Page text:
Armidale’s Business of the Year is also one of its youngest: family-run solar farm constructor Meralli Projects.
"We’re surprised, honoured, and grateful for the consideration of the independent judges that we were worthy," executive directors David Mailler and Dr Methuen Morgan said.
The company was also named Armidale’s Start-up Superstar.
Meralli Projects was set up last year when Mr Mailler’s brother, an electrical engineer, approached them about installing Australia’s first privately funded solar farm: the award-winning Chillamurra, at Boggabilla.
They also project-managed Dunblane (in Barcaldine, Queensland) – then the largest solar farm of its type in the world.
“We changed the face of renewable projects not only in Australia, but globally,” Mr Mailler said.
"We were the first to do it in Australia, and we continue to set benchmarks in terms of commercial solar."
"From a construction cost perspective," Dr Morgan said, "we have the quickest, the cheapest, and the most cost-effective generation – and the safest workplace health and safety system in Australia today."
Dr Morgan is a psychology lecturer at UNE. Mr Mailler, a Uralla farmer, studied a Bachelor of Sustainability there, keen on finding a more cost-effective energy alternative after years of drought and rising energy prices.
We were honoured to be selected as the winner of the Start Up Super Star category & as Business of the Year at the 2018 Armidale Regional Business Awards. It was a great night, thank you to the Armidale Business Chamber. And thank you for supporting us. https://t.co/L1ghcKqBP5pic.twitter.com/ClwaQxzKbx— Meralli Solar (@MeralliSolar) August 12, 2018
“We spent from 2012 to 2016 having a coffee every week,” Mr Mailler said, “talking about things we're passionate about – sustainability, renewables, climate change, and agricultural socio-economic development.”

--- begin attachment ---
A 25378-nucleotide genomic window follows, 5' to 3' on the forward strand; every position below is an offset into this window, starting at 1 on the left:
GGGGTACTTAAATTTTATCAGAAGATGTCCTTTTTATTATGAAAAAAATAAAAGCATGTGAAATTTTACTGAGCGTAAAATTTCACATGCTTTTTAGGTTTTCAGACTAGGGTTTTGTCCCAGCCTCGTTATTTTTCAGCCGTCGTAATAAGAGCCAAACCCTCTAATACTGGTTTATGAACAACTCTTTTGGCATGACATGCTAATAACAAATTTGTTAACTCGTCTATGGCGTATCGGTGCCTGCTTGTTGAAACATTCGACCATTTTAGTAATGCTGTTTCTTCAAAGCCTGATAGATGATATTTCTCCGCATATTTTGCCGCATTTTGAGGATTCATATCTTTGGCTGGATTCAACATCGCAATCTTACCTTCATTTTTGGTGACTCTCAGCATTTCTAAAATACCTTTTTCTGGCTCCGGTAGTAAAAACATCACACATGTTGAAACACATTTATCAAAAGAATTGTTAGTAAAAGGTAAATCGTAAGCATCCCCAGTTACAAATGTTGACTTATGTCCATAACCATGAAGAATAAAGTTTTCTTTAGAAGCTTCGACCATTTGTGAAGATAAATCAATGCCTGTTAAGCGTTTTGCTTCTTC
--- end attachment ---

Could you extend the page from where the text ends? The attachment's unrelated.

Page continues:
Installing solar power, they believe, can rejuvenate rural and regional communities, create business opportunities and jobs, and empower young people.
“We're passionate about regional Australia and rural communities - and we want to make difference in both the renewable and the social space,” Dr Morgan said.
Next month, they will build a solar farm between Moree and Collarenebri. More will follow: near Mildura; at Boggabilla; and in Western Australia.
Some are "behind the pole" projects, like a feedlot in Queensland that wants to generate all its power needs, rather than buying it solely from the grid.
"There's plenty of opportunities for regional Australia to engage in renewables and a distributed network," Mr Mailler said.
"What we've done in our business is put commercial solar retailing and generation squarely on the table."
The projects are in a distributed network – a decentralised electricity system using local solar plants – built without government grants. Local farmers who invest in the network can earn a passive income from generating electricity.
"It's gone mainstream," Dr Morgan said. "Despite some of the political rhetoric, the reality of it is the lid is off this genie bottle, and it's not going back in.
“Renewable energy is commercial, and it's only going to go from strength to strength."